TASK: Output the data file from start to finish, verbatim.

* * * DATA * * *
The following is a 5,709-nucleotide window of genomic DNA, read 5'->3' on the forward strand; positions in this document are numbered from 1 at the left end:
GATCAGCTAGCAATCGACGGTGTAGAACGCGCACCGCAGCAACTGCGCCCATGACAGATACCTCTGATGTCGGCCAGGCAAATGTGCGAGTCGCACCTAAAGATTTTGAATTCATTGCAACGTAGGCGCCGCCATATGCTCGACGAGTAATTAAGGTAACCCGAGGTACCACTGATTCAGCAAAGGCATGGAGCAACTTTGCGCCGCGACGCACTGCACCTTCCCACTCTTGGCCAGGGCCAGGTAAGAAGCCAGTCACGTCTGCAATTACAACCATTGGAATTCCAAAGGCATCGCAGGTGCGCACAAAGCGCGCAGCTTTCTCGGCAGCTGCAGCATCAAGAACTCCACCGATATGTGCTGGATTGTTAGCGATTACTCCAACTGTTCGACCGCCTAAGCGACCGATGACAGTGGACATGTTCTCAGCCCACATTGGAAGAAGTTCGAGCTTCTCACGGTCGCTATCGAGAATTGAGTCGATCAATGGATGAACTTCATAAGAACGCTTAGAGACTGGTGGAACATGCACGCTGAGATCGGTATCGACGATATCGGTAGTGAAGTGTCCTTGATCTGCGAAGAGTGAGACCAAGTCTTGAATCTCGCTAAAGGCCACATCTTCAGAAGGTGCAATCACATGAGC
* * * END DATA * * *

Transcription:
The following is a 5,709-nucleotide window of genomic DNA, read 5'->3' on the forward strand; positions in this document are numbered from 1 at the left end:
GATCAGCTAGCAATCGACGGTGTAGAACGCGCACCGCAGCAACTGCGCCCATGACAGATACCTCTGATGTCGGCCAGGCAAATGTGCGAGTCGCACCTAAAGATTTTGAATTCATTGCAACGTAGGCGCCGCCATATGCTCGACGAGTAATTAAGGTAACCCGAGGTACCACTGATTCAGCAAAGGCATGGAGCAACTTTGCGCCGCGACGCACTGCACCTTCCCACTCTTGGCCAGGGCCAGGTAAGAAGCCAGTCACGTCTGCAATTACAACCATTGGAATTCCAAAGGCATCGCAGGTGCGCACAAAGCGCGCAGCTTTCTCGGCAGCTGCAGCATCAAGAACTCCACCGATATGTGCTGGATTGTTAGCGATTACTCCAACTGTTCGACCGCCTAAGCGACCGATGACAGTGGACATGTTCTCAGCCCACATTGGAAGAAGTTCGAGCTTCTCACGGTCGCTATCGAGAATTGAGTCGATCAATGGATGAACTTCATAAGAACGCTTAGAGACTGGTGGAACATGCACGCTGAGATCGGTATCGACGATATCGGTAGTGAAGTGTCCTTGATCTGCGAAGAGTGAGACCAAGTCTTGAATCTCGCTAAAGGCCACATCTTCAGAAGGTGCAATCACATGAGC